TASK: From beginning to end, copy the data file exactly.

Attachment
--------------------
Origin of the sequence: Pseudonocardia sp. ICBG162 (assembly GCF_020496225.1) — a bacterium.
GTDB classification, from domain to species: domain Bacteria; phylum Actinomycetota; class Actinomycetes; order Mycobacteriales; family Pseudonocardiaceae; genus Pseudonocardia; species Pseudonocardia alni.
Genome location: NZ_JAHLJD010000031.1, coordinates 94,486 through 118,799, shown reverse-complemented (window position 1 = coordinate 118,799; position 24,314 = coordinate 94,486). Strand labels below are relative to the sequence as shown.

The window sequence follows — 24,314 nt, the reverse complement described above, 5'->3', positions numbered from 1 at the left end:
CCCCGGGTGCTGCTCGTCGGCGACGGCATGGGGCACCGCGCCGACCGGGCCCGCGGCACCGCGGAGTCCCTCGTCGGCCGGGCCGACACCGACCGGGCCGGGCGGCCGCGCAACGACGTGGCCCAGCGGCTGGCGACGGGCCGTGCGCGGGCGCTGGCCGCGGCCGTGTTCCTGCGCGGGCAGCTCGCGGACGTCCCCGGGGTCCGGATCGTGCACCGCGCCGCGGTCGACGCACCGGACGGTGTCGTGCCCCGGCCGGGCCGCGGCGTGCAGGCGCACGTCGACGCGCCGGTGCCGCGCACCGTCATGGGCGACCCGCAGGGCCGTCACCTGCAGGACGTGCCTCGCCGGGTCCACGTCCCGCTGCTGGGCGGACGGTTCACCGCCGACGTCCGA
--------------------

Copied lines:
Origin of the sequence: Pseudonocardia sp. ICBG162 (assembly GCF_020496225.1) — a bacterium.
GTDB classification, from domain to species: domain Bacteria; phylum Actinomycetota; class Actinomycetes; order Mycobacteriales; family Pseudonocardiaceae; genus Pseudonocardia; species Pseudonocardia alni.
Genome location: NZ_JAHLJD010000031.1, coordinates 94,486 through 118,799, shown reverse-complemented (window position 1 = coordinate 118,799; position 24,314 = coordinate 94,486). Strand labels below are relative to the sequence as shown.

The window sequence follows — 24,314 nt, the reverse complement described above, 5'->3', positions numbered from 1 at the left end:
CCCCGGGTGCTGCTCGTCGGCGACGGCATGGGGCACCGCGCCGACCGGGCCCGCGGCACCGCGGAGTCCCTCGTCGGCCGGGCCGACACCGACCGGGCCGGGCGGCCGCGCAACGACGTGGCCCAGCGGCTGGCGACGGGCCGTGCGCGGGCGCTGGCCGCGGCCGTGTTCCTGCGCGGGCAGCTCGCGGACGTCCCCGGGGTCCGGATCGTGCACCGCGCCGCGGTCGACGCACCGGACGGTGTCGTGCCCCGGCCGGGCCGCGGCGTGCAGGCGCACGTCGACGCGCCGGTGCCGCGCACCGTCATGGGCGACCCGCAGGGCCGTCACCTGCAGGACGTGCCTCGCCGGGTCCACGTCCCGCTGCTGGGCGGACGGTTCACCGCCGACGTCCGA